Gi: some linguistic trivia

Gi-character

Sancheong, 13 September 2013. Browsing the Donguijeon at the Sancheong international Traditional Medicine Fair & Festival, I learned some mildly interesting linguistic trivia about the word gi.

Gi words

First, some words which use the word gi as a component:

기(氣)분 좋다Feel good
공기(氣)가 좋다Get fresh air
기(氣)가 산다Feel energetic
온기(氣)가 있다Be warm
기(氣)절 하다Feel faint
기(氣)가 세다Be strong-minded
기(氣)력이 없다Feel exhausted
냉기(氣)가 흐른다Feel chilly
기(氣)염을 토하다Show remarkable performance
기(氣)후가 안좋다Be in bad weather
감기(氣) 걸리다Catch a cold
… and an extra one provided by a reader:
기(氣)가 막히다Be shocked, dumbfounded etc. (lit. Gi: is blocked)

And second, something which sounds rather far-fetched, but I’ll pass it on anyway:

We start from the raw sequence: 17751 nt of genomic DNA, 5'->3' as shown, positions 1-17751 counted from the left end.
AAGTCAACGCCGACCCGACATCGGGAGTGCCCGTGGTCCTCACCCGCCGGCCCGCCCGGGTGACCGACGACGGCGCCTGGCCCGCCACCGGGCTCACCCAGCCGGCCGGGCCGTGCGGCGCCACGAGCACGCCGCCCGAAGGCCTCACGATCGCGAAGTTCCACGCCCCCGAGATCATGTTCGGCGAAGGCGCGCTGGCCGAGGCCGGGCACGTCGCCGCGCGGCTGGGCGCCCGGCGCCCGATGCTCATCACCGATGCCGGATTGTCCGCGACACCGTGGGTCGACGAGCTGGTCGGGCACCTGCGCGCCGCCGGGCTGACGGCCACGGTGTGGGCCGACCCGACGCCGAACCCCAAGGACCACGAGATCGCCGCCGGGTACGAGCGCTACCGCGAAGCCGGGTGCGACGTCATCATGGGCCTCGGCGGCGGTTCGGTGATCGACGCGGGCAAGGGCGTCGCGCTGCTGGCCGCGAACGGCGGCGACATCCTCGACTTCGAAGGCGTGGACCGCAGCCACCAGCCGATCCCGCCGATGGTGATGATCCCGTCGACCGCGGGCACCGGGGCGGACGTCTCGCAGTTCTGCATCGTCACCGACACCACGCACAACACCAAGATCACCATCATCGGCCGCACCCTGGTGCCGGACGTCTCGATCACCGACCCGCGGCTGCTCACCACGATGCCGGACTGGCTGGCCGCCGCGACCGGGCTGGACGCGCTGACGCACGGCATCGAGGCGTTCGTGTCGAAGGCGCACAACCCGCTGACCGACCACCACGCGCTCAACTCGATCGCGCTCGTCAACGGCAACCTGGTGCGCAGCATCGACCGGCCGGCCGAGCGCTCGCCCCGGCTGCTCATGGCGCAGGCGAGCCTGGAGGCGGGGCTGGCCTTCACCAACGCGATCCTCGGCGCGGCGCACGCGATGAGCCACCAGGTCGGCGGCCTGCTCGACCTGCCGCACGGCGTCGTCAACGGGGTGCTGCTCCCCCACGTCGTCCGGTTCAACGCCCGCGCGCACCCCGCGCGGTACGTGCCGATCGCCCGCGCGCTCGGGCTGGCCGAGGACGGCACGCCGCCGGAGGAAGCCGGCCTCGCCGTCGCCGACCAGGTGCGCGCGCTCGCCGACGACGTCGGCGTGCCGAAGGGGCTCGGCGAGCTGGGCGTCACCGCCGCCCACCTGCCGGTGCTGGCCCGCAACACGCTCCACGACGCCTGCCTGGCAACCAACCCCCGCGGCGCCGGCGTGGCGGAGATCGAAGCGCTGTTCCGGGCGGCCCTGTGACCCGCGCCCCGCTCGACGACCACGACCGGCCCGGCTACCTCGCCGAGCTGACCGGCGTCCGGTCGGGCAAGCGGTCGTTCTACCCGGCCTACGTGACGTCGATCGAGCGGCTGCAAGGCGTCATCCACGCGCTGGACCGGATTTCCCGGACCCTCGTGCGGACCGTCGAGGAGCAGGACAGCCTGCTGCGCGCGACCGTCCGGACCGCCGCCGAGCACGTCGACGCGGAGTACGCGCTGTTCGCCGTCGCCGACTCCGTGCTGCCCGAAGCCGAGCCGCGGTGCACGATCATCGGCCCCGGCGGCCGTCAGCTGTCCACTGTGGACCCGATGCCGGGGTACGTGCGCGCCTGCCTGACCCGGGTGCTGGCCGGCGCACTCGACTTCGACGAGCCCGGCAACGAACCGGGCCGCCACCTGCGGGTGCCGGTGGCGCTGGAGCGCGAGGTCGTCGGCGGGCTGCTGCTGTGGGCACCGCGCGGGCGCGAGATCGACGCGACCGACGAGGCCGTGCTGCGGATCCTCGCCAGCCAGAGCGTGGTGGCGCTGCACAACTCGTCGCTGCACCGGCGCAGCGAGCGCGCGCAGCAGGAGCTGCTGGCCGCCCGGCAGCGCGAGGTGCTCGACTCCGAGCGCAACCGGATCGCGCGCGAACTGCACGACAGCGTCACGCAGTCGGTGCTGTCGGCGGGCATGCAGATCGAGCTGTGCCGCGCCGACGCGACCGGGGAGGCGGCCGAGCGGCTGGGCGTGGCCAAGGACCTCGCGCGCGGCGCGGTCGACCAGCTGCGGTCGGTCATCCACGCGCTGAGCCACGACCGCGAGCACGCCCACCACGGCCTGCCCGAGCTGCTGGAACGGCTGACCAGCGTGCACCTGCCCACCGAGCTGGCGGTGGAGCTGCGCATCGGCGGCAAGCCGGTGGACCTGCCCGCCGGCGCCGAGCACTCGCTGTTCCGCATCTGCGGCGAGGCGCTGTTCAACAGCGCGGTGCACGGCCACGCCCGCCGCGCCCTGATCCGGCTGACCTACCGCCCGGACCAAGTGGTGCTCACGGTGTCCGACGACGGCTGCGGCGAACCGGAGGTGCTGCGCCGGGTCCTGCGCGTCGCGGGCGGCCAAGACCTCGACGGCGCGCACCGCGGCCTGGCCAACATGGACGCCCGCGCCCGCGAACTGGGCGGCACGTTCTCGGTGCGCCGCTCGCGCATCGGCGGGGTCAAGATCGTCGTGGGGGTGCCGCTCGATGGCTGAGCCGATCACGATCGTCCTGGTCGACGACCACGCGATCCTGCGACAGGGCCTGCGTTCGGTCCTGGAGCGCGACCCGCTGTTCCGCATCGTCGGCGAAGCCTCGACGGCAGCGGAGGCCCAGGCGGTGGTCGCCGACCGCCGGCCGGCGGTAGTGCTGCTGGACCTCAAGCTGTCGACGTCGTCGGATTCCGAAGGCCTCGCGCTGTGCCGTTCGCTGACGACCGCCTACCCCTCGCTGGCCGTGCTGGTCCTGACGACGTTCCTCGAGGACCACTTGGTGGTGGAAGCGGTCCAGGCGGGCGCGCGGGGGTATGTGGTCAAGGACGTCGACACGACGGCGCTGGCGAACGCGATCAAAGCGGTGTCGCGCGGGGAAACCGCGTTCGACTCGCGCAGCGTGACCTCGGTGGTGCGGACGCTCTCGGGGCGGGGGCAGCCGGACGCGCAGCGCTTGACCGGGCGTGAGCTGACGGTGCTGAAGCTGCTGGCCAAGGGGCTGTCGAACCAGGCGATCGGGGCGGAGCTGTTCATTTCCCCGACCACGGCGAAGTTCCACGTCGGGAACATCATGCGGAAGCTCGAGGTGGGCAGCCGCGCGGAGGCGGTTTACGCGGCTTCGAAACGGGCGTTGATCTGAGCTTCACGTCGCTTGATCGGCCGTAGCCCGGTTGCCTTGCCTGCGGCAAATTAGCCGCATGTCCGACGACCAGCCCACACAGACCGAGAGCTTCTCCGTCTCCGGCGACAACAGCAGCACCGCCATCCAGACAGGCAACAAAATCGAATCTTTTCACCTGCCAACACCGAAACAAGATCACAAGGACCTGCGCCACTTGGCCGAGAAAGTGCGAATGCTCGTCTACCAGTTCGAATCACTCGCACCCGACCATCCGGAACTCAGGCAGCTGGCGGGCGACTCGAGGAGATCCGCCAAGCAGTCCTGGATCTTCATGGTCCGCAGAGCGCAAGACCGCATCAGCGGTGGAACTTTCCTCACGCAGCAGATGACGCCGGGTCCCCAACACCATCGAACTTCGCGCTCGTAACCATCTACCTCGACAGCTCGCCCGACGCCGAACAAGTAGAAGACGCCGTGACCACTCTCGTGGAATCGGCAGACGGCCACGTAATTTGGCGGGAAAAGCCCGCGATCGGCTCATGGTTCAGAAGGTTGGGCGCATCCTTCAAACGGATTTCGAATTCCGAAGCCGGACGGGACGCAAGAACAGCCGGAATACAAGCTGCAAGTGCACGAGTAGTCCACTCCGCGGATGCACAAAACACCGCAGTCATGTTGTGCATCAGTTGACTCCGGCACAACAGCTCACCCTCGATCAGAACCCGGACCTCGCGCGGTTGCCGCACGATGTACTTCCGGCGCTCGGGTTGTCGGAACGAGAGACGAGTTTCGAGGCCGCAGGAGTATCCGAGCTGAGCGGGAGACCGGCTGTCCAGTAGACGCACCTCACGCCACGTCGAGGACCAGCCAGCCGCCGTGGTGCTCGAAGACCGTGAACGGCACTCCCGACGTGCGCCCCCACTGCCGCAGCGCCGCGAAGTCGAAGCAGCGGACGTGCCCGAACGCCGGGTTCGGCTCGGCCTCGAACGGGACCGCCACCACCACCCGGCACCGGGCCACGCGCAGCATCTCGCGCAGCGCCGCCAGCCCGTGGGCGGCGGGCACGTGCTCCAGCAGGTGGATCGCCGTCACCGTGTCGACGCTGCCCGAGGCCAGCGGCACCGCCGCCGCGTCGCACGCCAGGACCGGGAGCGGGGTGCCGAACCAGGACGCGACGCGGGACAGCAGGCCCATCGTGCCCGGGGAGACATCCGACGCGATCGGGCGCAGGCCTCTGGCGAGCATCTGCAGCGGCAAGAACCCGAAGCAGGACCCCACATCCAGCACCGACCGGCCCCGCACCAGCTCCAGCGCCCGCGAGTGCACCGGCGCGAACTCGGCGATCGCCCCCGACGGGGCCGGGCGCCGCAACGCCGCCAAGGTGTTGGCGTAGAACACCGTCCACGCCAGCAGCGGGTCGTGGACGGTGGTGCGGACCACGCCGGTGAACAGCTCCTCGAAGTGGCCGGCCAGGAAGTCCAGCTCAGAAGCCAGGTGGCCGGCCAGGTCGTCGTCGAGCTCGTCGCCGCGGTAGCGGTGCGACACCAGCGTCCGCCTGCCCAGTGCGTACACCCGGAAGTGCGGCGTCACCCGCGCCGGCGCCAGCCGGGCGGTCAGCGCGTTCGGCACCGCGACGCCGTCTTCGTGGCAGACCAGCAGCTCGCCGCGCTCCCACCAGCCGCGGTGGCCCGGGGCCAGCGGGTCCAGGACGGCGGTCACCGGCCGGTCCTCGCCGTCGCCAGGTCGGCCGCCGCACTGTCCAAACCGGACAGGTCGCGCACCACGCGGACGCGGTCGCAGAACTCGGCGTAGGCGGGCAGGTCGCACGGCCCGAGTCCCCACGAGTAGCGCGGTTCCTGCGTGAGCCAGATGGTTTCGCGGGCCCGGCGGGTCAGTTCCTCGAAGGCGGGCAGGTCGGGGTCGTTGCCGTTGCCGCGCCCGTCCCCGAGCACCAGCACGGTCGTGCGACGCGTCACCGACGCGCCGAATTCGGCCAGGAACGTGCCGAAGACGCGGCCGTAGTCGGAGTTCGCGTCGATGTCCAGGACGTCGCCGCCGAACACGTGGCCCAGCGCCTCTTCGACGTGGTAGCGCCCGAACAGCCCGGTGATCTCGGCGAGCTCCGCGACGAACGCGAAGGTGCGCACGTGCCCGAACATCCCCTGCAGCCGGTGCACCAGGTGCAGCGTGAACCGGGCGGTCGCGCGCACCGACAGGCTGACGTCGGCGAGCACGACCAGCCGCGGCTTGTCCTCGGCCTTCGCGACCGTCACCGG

The origins of the character 기 (氣)

The Origins of Gi

The Chinese character for Gi originates from the shape in the picture. This is a sketch that represents steam coming out of a rice cooker. The steam from the pot rises up to the sky, where it forms a cloud which then transforms into rain. Rain is essential for rice to grow. And harvested rice goes back into the cooker again. This cycle is gi, which represents the flow of energy, changing its form at different phases – solid, liquid and air energy.

Source: The Vitality (Gi) Story: Intimate Stories from Scientists (과학자가 털어놓는 氣이야기)(2006)

One thought on “Gi: some linguistic trivia

  1. I knew Chinese characters were drawings to look like symbolic things but I guess coming from Korean culture I’ve never thought about korean being the same case…in retrospect, ㅎ, looks like a man in a hat.

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